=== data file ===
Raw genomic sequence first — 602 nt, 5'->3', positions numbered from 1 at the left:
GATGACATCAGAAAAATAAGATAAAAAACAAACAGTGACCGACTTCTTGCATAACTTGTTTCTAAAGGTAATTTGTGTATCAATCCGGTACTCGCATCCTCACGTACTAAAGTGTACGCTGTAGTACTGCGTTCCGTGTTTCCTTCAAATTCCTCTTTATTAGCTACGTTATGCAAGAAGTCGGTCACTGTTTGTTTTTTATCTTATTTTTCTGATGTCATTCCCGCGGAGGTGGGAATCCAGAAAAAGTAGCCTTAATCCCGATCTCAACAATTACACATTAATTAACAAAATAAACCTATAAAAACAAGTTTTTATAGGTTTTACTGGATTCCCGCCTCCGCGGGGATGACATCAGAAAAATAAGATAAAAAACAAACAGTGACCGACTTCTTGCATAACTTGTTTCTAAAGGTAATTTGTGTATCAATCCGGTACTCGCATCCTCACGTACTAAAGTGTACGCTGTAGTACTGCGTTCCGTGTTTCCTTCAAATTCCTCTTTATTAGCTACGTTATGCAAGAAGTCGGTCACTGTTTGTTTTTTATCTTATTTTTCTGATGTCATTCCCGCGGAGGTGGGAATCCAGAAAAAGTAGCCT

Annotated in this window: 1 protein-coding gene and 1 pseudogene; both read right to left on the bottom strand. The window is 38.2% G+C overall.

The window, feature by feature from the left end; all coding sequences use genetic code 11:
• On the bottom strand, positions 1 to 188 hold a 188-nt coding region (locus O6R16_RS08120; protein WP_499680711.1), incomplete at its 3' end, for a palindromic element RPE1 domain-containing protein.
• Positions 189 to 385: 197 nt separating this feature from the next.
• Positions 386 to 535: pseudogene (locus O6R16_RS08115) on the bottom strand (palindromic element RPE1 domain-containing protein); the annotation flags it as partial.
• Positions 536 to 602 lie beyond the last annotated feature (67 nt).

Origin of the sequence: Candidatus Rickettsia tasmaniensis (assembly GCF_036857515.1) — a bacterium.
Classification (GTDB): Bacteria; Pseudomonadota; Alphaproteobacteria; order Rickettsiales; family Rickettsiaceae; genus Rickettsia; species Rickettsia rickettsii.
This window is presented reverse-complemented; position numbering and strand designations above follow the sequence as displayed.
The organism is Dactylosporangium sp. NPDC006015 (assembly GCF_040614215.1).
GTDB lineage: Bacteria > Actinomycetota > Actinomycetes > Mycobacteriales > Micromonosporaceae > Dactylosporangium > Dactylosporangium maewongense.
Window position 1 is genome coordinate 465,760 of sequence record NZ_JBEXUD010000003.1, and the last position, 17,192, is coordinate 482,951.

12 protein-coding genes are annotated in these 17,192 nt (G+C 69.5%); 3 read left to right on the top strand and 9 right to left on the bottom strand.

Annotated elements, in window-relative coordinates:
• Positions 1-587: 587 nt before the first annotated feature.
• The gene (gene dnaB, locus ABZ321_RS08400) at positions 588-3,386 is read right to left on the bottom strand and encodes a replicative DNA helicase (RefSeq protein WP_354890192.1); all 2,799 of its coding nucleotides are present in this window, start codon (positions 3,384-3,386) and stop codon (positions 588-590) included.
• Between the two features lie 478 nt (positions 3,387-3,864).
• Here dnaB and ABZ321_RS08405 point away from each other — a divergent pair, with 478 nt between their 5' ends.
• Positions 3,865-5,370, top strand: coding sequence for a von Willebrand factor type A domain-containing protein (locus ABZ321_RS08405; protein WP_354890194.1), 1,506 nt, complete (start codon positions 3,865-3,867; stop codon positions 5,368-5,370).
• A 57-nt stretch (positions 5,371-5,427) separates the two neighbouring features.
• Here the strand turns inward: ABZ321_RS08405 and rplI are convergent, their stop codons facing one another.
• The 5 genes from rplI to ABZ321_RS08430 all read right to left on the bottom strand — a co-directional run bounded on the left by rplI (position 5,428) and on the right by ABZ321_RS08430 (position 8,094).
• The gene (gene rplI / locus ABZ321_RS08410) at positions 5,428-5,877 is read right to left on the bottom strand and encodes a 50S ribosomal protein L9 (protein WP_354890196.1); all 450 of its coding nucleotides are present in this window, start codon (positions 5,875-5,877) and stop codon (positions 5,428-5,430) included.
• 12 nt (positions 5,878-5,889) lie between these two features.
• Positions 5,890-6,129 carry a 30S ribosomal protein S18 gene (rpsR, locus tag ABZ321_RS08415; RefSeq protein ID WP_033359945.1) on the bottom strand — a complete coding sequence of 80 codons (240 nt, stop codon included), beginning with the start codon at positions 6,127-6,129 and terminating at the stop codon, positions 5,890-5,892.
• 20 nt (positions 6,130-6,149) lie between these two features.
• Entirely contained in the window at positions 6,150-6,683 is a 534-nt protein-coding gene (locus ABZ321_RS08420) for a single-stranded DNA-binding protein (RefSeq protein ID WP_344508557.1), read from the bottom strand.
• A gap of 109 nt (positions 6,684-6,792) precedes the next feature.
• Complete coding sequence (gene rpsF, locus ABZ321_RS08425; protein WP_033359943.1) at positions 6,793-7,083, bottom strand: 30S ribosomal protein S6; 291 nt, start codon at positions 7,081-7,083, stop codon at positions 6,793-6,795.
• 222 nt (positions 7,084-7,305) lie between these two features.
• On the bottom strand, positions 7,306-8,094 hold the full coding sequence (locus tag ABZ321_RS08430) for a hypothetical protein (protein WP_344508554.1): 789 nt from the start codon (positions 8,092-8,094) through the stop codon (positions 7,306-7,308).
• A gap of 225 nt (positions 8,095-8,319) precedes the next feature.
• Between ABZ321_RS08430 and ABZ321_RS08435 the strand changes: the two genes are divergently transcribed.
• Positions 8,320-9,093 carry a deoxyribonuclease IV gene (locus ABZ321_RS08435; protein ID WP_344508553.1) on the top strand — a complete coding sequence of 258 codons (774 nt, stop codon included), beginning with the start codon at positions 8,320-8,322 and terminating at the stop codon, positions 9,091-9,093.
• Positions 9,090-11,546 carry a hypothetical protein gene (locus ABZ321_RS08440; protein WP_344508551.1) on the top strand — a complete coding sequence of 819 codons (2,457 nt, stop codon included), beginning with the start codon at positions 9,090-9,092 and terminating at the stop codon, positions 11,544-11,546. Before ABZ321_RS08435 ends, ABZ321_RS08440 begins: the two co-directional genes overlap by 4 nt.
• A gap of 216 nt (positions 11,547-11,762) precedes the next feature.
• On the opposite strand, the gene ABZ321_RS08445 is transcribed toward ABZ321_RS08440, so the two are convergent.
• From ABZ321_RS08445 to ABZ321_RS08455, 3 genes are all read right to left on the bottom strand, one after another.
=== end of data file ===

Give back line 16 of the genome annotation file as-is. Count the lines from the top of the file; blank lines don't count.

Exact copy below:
Annotated elements, in window-relative coordinates: